2. The OMC - An Overview
2.1. The Open Method of Coordination -Decentralized Coordination
2.2. The Actors Involved
3. The OMC and the Old-Age Security System
3.1. Bismarck vs. Beveridge
3.2. Different Approaches on the Old-Age Security Issues
4. Examples of Pension Systems
For decades one of the main goals of the European Union has been the harmonisation of social security. Lately the harmonisation of social security systems has proved to be too complex and difficult to implement and thus has been replaced by convergence , meaning the aim to converge the goals and objectives of social systems within the member states (Sommer 2003: 6).
The Open Method of Coordination (OMC) is the new instrument to help monitor and promote this convergence, as it is already being applied on various areas such as: employment, social inclusion, old-age security, health and long-term care. The OMC doesn't establish legal sanctions on irregular policy, it rather aims to give examples of best- practice and promote a „learning-by-seeing“ process (Sommer 2003: 10 ; Eckardt 2005: 247f.).
The objective of this term-paper is to analyse the potential impact of the OMC on the old- age security systems of the European Union. First we will have a general look on what the OMC is, how it started off, where it got so far and how it works on the European level. The second part will draw a map of the actors involved in this process. Since the OMC is a so called „soft law“ promoted by the European Union, the main actors will be found on European level. Here we can distinguish two levels on which actors are interacting: the decision-making level and the committee-level (Sommer 2003: 12ff.). Third we will take the example of old-age security and the pension reforms in the European Union and look at the findings and prospects and ask ourselves whether the OMC is the right process to promote development and the urgent needed reforms in this area or not. We will also take a look on empirical data for the EU member states on expanditure on old-age security and try to maybe find the country with the most suitable best practice method so far.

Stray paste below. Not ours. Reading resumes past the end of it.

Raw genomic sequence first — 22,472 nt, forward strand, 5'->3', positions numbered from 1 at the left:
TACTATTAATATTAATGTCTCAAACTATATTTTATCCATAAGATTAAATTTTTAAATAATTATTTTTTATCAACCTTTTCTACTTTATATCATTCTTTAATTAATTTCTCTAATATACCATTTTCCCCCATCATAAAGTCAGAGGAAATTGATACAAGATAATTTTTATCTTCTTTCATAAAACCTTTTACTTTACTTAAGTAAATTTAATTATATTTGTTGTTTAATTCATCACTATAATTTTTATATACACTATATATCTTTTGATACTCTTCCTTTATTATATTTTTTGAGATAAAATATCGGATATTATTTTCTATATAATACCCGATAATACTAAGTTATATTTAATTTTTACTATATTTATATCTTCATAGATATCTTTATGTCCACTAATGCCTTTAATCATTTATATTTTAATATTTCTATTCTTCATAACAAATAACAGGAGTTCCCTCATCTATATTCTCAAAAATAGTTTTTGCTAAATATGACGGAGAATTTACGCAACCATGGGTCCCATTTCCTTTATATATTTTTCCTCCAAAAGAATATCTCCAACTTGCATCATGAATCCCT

By the end I hope to have found enough data, so that I can have a critical look on the OMC and its outcomings, in order to be able to conclude whether this process is a friend or a foe to the social security systems and pension reforms across the member states of the European Union.
2. The OMC - An Overview
2.1. The Open Method of Coordination - Decentralised Coordination